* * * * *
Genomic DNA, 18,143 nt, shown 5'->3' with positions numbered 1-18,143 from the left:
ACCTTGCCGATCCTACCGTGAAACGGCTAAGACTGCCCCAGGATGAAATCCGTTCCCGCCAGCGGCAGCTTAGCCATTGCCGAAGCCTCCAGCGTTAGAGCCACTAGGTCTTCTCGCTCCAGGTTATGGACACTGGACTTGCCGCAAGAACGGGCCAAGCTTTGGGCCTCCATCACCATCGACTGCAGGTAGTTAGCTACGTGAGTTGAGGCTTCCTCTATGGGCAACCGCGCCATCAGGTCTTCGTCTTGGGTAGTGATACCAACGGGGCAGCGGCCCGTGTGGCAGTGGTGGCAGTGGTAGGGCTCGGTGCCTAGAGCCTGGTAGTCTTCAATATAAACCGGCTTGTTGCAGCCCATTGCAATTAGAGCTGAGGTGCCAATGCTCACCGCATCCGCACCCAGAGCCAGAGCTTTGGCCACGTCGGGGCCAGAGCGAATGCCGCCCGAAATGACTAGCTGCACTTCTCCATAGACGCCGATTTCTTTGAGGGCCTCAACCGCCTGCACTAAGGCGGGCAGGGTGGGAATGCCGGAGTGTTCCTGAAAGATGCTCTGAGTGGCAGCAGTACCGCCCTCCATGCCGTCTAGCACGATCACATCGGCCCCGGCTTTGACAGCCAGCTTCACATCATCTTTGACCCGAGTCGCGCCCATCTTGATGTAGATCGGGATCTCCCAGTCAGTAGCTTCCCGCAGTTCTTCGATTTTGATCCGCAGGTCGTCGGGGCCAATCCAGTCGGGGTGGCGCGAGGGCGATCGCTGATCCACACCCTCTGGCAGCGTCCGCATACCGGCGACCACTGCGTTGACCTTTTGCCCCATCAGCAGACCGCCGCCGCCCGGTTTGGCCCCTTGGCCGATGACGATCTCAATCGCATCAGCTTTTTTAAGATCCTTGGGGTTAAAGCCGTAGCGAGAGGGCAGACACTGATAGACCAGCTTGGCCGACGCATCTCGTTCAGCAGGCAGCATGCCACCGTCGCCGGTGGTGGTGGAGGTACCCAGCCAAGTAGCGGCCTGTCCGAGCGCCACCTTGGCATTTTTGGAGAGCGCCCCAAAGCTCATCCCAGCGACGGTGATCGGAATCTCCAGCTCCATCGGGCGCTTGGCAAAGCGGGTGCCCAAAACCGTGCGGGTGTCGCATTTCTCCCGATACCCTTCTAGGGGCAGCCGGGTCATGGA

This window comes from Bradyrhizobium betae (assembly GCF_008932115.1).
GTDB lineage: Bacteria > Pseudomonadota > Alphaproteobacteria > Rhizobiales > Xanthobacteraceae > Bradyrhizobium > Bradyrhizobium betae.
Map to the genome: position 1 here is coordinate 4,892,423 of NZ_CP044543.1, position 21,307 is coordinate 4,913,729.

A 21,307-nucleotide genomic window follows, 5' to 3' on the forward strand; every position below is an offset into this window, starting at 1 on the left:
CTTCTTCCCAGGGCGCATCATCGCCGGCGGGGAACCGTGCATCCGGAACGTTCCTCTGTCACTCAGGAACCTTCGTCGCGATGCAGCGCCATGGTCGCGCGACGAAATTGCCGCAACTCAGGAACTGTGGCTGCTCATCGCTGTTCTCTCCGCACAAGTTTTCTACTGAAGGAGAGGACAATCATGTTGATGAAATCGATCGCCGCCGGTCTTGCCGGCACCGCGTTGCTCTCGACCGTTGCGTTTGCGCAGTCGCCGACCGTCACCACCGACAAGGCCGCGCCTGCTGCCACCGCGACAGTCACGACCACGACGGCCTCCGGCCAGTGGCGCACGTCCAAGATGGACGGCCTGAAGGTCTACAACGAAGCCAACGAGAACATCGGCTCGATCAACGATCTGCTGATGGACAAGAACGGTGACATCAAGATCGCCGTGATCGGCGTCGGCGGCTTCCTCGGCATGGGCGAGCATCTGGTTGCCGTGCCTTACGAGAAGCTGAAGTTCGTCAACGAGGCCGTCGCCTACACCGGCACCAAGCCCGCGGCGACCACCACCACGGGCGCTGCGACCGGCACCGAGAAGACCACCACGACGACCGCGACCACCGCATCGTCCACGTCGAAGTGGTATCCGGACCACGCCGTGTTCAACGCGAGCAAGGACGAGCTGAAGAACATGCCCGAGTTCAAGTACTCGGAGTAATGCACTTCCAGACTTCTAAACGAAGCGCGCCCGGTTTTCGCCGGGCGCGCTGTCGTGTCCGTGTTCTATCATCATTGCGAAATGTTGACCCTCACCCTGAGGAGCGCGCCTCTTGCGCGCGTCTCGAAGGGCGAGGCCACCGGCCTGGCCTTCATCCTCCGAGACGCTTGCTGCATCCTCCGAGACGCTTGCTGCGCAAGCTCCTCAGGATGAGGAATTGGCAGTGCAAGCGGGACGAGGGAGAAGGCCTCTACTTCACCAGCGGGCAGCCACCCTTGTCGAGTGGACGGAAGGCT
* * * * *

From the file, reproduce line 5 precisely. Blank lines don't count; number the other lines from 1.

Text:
Map to the genome: position 1 here is coordinate 4,892,423 of NZ_CP044543.1, position 21,307 is coordinate 4,913,729.